For a long time, brain glucose metabolism was thought to be insulin independent. Yet, insulin at normal basal levels may be critical in the maintenance of cerebral metabolism. The presence of insulin receptors on the hippocampus -an organ that shapes and consolidates long-term memories- suggests that this hormone plays a significant role in learning, memory, and cognition. Insulin resistance decreases glucose uptake by the brain cells, reduces cerebral glucose metabolism, and interrupts its role in proper cognitive functions. From another angle, the cell’s inability to take up glucose results in rising blood glucose levels. Exposure of proteins and lipids to excess circulating glucose gives rise to glycated products which contribute to the inflammation and oxidative stress that are characteristic to the incidence of Alzheimer’s.
A core feature of insulin resistance is dyslipidemia, which is defined as an abnormal level of lipid levels in the blood. The brain, a paramount organ controlling cognition and memory, is essentially composed of fats and cholesterol which experience a high turnover in this area. This means that chronic alterations of fat composition in the blood may have a greater risk of affecting the brain. The result of this is the development of amyloid peptides, which are involved in plaque formations, a key diagnostic feature of Alzheimer’s disease.
First day of school.
The taste of coffee.
The scent of soil after rain.
How can the right foods prevent this chronic disease?
Antioxidants can scavenge Reactive oxygen species, and counteract their effects.
A Sample of antioxidant-containing foods:
Omega-3 fatty acids in fish, nuts // Vitamins E, C, and B in leafy greens, citrus fruits, berries, grains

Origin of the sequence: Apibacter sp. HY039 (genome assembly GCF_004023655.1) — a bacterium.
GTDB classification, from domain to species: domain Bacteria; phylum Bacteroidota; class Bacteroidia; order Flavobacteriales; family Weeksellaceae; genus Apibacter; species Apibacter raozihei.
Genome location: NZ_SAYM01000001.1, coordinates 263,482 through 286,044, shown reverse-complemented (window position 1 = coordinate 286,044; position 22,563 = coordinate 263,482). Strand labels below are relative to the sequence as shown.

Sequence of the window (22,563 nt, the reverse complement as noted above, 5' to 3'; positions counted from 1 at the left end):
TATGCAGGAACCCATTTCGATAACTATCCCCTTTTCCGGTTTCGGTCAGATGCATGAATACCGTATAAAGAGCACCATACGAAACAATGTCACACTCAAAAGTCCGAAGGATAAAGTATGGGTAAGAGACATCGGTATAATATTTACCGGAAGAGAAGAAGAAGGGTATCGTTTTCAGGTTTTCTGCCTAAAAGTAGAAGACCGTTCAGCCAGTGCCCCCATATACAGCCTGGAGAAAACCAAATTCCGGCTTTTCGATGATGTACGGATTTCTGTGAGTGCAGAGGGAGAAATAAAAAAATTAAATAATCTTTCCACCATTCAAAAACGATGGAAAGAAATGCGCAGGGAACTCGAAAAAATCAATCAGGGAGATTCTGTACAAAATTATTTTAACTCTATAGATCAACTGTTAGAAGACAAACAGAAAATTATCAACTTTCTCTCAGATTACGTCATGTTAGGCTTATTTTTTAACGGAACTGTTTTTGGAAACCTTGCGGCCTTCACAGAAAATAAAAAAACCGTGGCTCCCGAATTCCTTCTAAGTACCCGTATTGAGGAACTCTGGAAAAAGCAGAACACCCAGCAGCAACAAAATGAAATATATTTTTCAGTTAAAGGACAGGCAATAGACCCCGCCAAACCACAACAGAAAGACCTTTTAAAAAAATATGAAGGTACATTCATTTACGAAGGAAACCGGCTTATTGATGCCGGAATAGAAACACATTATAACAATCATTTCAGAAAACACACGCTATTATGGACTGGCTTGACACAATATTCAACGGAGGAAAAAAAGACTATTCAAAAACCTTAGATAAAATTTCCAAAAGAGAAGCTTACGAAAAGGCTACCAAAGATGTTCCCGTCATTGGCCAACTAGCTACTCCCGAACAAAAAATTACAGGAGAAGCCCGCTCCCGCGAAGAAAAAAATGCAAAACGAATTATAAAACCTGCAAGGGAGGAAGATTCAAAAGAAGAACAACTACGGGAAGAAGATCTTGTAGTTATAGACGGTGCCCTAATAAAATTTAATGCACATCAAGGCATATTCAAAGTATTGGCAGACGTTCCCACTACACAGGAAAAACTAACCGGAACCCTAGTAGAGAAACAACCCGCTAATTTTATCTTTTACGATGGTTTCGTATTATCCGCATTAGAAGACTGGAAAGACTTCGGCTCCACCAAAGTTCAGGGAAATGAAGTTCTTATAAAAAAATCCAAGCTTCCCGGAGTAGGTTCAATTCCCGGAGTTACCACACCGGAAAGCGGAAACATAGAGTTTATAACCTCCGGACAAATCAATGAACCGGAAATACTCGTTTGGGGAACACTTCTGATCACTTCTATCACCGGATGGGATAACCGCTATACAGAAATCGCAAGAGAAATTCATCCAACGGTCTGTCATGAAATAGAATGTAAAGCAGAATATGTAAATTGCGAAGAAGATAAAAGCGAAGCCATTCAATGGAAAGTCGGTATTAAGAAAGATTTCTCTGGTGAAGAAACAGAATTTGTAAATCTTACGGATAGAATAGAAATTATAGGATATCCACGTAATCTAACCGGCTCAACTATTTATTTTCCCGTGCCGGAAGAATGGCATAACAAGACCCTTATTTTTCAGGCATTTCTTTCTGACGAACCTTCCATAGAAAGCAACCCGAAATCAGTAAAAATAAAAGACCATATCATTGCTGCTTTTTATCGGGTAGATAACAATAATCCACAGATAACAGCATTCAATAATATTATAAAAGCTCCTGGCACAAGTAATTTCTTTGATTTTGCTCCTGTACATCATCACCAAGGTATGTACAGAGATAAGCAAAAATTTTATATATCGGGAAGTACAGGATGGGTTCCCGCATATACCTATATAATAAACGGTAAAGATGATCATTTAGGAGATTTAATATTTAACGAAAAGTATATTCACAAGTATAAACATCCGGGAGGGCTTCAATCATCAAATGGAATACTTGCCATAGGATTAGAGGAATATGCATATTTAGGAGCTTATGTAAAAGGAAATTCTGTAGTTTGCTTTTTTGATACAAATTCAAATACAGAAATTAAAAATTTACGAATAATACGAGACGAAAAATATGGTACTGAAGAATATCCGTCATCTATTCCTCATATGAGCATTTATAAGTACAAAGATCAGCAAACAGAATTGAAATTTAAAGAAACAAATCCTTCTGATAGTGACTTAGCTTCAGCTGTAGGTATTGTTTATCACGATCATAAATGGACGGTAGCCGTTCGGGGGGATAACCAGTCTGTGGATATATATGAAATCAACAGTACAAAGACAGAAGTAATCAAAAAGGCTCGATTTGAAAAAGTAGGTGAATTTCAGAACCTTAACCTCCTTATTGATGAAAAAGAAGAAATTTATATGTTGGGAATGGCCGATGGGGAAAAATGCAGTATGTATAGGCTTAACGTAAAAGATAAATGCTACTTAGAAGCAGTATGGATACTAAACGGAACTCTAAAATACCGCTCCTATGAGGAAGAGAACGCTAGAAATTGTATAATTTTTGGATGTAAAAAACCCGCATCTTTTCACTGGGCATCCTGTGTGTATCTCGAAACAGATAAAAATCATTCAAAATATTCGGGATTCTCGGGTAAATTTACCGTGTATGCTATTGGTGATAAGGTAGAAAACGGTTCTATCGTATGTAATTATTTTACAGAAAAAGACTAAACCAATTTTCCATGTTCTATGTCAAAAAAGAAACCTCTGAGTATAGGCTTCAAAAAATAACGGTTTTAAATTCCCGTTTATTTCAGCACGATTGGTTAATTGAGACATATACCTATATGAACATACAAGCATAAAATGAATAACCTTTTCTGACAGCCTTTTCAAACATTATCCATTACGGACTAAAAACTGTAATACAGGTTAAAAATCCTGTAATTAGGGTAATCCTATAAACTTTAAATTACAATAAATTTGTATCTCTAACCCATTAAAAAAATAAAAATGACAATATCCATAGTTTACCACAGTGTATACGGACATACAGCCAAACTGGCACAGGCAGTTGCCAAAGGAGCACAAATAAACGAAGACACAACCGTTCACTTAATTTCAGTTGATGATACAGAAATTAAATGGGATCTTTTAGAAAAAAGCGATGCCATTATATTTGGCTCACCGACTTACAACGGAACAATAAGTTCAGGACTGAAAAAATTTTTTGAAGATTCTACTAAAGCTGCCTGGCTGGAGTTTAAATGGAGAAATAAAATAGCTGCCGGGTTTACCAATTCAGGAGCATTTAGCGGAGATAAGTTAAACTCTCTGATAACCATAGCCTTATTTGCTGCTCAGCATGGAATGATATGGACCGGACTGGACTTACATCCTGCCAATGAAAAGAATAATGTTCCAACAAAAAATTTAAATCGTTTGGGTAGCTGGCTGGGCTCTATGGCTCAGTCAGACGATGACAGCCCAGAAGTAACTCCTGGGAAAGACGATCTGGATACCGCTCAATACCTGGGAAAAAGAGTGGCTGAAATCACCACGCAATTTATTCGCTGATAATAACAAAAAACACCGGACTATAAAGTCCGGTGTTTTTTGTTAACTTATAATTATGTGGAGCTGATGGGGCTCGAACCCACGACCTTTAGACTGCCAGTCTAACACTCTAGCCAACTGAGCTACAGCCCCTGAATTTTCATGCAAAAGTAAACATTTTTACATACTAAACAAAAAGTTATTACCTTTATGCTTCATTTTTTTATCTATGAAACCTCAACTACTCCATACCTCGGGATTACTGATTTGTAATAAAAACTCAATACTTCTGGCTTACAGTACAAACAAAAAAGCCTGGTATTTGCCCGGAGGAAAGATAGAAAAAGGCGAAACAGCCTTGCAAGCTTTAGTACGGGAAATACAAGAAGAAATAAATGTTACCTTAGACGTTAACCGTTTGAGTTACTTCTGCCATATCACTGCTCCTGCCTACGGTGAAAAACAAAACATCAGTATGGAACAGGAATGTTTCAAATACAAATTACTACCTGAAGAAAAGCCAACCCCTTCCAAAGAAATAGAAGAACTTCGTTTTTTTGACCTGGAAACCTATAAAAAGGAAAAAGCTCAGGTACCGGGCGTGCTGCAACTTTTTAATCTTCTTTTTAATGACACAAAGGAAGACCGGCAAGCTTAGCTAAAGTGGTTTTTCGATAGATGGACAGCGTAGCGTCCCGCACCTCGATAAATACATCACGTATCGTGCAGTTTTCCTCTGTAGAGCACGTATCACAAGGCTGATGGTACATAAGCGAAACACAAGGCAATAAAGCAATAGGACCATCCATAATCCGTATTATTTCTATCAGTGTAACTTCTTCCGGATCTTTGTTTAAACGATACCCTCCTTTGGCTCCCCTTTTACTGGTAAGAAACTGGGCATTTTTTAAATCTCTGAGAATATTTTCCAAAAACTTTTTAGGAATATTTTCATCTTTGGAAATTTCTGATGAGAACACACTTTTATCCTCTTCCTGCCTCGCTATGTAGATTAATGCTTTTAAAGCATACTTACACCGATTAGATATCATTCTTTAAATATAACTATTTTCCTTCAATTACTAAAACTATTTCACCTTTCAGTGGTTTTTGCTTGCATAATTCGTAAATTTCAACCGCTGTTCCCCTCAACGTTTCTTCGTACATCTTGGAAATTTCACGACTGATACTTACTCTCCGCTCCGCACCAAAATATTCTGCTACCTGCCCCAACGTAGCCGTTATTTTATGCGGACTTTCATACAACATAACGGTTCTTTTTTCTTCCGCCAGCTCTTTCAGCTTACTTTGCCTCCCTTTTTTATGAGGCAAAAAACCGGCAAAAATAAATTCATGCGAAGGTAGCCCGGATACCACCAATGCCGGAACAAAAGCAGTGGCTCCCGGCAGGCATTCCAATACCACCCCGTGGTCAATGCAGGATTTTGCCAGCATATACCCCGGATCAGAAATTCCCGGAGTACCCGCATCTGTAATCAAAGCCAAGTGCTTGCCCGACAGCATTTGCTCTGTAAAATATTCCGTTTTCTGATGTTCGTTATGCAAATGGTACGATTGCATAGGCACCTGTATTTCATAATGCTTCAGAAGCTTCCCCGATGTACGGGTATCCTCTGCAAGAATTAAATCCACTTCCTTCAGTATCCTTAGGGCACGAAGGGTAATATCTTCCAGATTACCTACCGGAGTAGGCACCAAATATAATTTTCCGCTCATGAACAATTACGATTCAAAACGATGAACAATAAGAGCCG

Insulin resistance may be prevented By Following the MIND diet:
a diet rich in: natural plant based foods, berries, leafy greens
A diet low in: animals and saturated fat
sounds familiar, right?
omega-3 fatty acids can reduce the amyloid burden through its role in decreasing circulating triglycerides, therefore decreasing risks of Alzheimer’s disease genesis.
Alzheimer’s disease is multifactorial, involving genetics, environment, and diet.
That means that monotherapy may not be enough to save an individual from the grasp of this disease. Adopting a healthy lifestyle and a balanced diet could be the first approach to decreasing the risk of incidence. Clear and concrete steps to avoiding such an elusive disease cannot be established as of now, but preventative measures can, and should, be taken.
We’re still waiting for the unveiling of innovative and pioneering discoveries within the pharmaceutical and medicinal fields. In the meantime, nutrition can play its role in optimizing the regular functions of mind and body in preventing defects. It is an ally that can help our bodies retrace events and to compose and anchor memories, which when called upon, resurge back to the surface, withstanding time. Chronic.